I bought some general purpose condensation cure silicone, consisting of base and catalyst. It was necessary to throughly mix these components throughly before casting. So that I could make sure that it was mixed properly, I bought some pigment which I added at the same time. I didn’t have the facilities to cast by dipping my object/surface into the silicone, so I opted for pouring it on. The mistake I made was that the silicone was too runny and tended to run off the surface (at least in parts) before it had set. I should have purchased a thixotropic agent (an additive which makes the silicone thicker, and suitable for this type of application). Nonetheless, I got some interesting results, and because I had not not added the thixotropic agent, some very thin and delicate membranes. An advantage with silicone is that it only adheres to itself, so unless a silicone mould is being used, a released agent is not needed.
  • Cost: The general purpose 1.1 litre kit of condensation cure silicone (1 litre base + 0.1litre catalyst) which I purchased from MB fibreglass cost £16.67. The small pot of pigment (enough for this quantity of silicone) cost about £2. Whilst not cheap, I was able to make several samples, certainly enough to give me a feel for working with the material. 
  • Ease of use: Very easy, although it would have been better if I’d added a thixotropic agent.
  • Reproduction of surface texture/detail: Excellent – every detail is captured.
  • Handle: Pliable and rubbery, forming a stretchy skin. However, I feel that it is more fragile and prone to tearing than latex.
  • Potential for colouring and working: Pigment (if desired) must be added before casting. Lots of colours and finishes are available. The finished material can be stretched, stitched or punctured.

SAMPLE 50: Silicone mould of a chard leaf

I decided to attempt moulding the chard leaf because of my success with latex in sample 44. However, the silicone was less viscous than the latex, it tended to run off the surface leaving a lacy pattern with many holes (see below), rather than a continuous skin.
As you can see from the photo collage, I enjoyed experimenting by viewing the sample under different lighting conditions and seeing what shadows it would cast. I also explored the sample through sketches (see sketchbook page 48-49), both observationally and to explore the context in which this sample might be developed further.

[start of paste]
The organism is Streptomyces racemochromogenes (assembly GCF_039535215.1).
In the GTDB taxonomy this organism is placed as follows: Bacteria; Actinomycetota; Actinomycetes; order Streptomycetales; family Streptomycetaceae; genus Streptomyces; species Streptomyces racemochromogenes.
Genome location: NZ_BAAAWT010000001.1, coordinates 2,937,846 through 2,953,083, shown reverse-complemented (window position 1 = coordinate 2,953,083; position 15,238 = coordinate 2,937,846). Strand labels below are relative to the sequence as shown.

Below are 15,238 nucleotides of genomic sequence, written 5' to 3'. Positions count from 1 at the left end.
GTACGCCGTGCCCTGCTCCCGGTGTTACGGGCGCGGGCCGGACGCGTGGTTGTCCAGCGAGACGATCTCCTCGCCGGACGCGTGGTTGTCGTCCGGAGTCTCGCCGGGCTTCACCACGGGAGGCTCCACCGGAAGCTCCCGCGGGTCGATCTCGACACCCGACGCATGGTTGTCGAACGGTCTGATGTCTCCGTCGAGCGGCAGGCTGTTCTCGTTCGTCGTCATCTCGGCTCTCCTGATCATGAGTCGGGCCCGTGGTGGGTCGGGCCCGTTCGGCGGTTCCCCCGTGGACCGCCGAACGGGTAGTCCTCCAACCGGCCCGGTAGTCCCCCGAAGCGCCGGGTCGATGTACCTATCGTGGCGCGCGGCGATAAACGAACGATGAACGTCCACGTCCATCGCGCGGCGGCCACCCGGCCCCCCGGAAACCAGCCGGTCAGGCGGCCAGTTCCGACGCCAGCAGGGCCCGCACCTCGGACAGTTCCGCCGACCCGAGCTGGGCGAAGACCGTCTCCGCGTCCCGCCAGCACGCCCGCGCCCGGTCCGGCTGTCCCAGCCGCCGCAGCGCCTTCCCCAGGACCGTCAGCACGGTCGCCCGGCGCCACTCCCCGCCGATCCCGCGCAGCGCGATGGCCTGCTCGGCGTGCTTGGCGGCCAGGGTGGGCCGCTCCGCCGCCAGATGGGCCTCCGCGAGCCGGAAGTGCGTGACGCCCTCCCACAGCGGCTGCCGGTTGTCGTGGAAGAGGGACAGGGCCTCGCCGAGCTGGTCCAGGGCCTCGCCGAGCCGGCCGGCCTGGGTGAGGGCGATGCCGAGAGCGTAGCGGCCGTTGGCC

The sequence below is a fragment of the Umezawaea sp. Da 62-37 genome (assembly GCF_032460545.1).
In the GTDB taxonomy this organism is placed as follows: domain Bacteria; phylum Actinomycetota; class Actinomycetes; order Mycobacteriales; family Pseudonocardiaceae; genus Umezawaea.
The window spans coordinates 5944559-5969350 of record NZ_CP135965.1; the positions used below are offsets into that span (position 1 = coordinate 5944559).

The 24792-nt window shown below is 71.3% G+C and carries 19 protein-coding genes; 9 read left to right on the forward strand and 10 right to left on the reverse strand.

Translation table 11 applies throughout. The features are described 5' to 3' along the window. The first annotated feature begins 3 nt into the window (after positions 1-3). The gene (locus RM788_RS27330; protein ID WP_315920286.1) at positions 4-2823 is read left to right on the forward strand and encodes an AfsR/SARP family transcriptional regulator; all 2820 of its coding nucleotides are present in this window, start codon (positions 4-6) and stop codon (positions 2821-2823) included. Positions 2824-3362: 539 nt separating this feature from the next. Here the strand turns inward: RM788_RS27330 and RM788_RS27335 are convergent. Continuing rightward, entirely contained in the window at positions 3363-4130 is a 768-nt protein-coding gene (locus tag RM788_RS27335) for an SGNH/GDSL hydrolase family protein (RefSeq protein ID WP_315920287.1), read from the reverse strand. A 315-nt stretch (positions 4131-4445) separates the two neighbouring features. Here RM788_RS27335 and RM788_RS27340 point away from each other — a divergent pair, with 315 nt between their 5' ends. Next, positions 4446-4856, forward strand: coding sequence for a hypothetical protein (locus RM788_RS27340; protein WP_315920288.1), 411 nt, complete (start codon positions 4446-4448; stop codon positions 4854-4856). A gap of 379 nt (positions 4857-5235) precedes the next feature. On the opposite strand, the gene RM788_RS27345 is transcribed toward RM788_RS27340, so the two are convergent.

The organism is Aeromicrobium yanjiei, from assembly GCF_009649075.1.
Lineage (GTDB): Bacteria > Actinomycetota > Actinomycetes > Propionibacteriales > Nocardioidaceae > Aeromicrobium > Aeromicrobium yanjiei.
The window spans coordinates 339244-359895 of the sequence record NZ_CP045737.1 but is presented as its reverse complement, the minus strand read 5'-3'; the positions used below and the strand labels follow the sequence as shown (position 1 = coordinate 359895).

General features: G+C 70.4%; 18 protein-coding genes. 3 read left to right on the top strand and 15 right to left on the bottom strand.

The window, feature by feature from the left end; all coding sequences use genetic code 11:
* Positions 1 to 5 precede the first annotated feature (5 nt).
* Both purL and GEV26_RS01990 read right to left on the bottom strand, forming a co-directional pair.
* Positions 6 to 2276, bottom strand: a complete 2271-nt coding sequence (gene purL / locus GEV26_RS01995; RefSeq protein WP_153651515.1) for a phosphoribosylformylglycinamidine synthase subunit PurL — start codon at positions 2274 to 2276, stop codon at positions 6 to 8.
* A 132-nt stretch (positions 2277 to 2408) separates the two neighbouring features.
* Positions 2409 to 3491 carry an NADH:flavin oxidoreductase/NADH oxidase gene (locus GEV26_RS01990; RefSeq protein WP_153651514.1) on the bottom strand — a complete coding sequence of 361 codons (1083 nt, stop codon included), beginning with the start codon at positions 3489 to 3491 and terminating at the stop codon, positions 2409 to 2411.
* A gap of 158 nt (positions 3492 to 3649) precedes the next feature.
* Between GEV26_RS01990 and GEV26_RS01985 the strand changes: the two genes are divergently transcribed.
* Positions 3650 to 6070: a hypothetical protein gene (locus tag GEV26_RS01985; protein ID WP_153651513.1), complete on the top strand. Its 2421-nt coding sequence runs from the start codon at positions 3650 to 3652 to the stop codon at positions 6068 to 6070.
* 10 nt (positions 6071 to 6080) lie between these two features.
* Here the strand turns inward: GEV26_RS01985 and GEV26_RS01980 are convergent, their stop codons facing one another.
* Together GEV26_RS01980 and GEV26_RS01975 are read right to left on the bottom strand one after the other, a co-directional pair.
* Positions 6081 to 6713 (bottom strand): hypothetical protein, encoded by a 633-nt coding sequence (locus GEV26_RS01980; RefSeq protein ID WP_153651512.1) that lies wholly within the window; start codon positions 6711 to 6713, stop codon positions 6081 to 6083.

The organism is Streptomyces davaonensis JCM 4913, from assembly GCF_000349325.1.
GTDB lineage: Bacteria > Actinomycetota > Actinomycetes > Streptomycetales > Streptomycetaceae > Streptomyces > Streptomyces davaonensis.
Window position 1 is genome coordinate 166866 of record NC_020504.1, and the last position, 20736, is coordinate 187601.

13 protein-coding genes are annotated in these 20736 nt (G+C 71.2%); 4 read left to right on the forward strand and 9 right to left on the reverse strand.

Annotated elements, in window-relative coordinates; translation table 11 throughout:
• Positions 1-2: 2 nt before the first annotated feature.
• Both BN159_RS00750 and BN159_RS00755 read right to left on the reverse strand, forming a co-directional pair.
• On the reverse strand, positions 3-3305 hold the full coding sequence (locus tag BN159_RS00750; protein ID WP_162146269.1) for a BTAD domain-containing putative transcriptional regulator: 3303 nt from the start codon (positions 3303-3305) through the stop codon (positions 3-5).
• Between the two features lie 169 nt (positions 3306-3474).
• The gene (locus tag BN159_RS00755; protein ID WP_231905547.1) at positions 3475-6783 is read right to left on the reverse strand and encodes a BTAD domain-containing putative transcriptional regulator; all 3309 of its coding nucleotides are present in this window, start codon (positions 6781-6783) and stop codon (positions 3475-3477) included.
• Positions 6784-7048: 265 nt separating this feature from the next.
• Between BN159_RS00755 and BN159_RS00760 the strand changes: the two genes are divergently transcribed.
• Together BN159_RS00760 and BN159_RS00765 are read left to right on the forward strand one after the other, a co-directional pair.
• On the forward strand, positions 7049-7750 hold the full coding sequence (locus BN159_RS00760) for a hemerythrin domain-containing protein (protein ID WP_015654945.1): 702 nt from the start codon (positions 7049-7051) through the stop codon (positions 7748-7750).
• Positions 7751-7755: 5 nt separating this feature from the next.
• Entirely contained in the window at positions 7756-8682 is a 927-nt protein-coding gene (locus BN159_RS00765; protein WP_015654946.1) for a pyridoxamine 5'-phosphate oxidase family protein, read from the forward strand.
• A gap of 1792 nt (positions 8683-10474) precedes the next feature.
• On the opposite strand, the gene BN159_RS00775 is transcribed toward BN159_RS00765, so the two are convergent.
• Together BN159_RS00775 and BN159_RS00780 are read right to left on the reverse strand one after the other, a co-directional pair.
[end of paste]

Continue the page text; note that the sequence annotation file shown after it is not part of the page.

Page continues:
The downside of this sample is that this sample is extremely fragile. However, this is also part of it’s appeal and it is because of it’s intricacy and delicacy that it is one of my favourite samples.
SAMPLE 51: Silicone mould of bubble wrap
I used the same piece of bubble wrap as I had to make samples 29 (papier mache), 36 (modRoc) and 42 (starched fabric). Once again, because the silicone was not viscous enough for my application method, it tended to run off the surface. However, this resulted in some areas of extremely thin membranes, as well as some areas where holes formed (see below):
Although extremely delicate, this is a very attractive surface. The silicone has captured every detail of the creases in the bubble wrap plastic, yet in other areas, it is smooth and shiny. I like the different thicknesses of silicone and the “breakthrough” areas.
Lit from behind, the sample gives an interesting effect, with the thin areas of letting through more light than the areas where the silicone has pooled (see below):

SAMPLE 52: Silicone cast taken from an air-drying clay mould of avocado skin

I had already made a mould of the avocado skin using air-drying clay, into which I poured the silicone.
Because the air-drying clay was hard, the only way to remove the casting from the mould would have been to break the clay! However, the clay was rock hard and not very brittle. A gentle tap with a hammer was not sufficient, so I decided to give up rather than risk injury.

SAMPLE 53: Silicone cast of polystyrene meat tray

This was an identical meat tray to the one used for samples 26 (carton Pierre) and sample 43 (latex).
I was really pleased with this casting. A pliable surface which could be manipulated (for example by wrapping around another object), and an excellent replica of the surface.
SAMPLE 54: Silicone casting of air-drying clay mould of knitting sample (see sample 16)

I altered sample 16 by building up a wall of clay to make a mould which would contain the silicone.
You can see from the mould (above) that minute pieces of silicone stuck to the air-drying clay and stained the mould. It was also very difficult to remove (although I did manage eventually!) If I was repeating this casting, I would opt to use kiln-fired clay instead (which remains pliable unless fired, so is easy to remove by peeling back).
The results were amazing (see below) – astounding levels of detail, right down to the texture of the fibres on the string!

Plaster of paris casting using pressed clay moulds:

This was the last set of moulded surface samples I made. They came about because I had been using plaster of paris for project 2 (casting an internal surface) and had plenty left over. After the difficulties with using air-drying clay as a press mould, I thought of trying kiln-fired clay, which being pliable, can been peeled away after casting. This means that it is possible to make a usable mould even where there is undercutting. Guided by Brooks (Brooks, 2005: 31), I opted not to use a release agent on my patterns (the exception being the mould made from a piece of bark).
Making the moulds first was a similar process to using the air-drying, polymer and paper clays. I cut off and rolled up a thick piece of the clay, then made an impression with the pattern of my choice. If it didn’t look as if it would be deep enough to hold the plaster, I rolled up a “sausage” of clay and attached it around the sides to make a wall.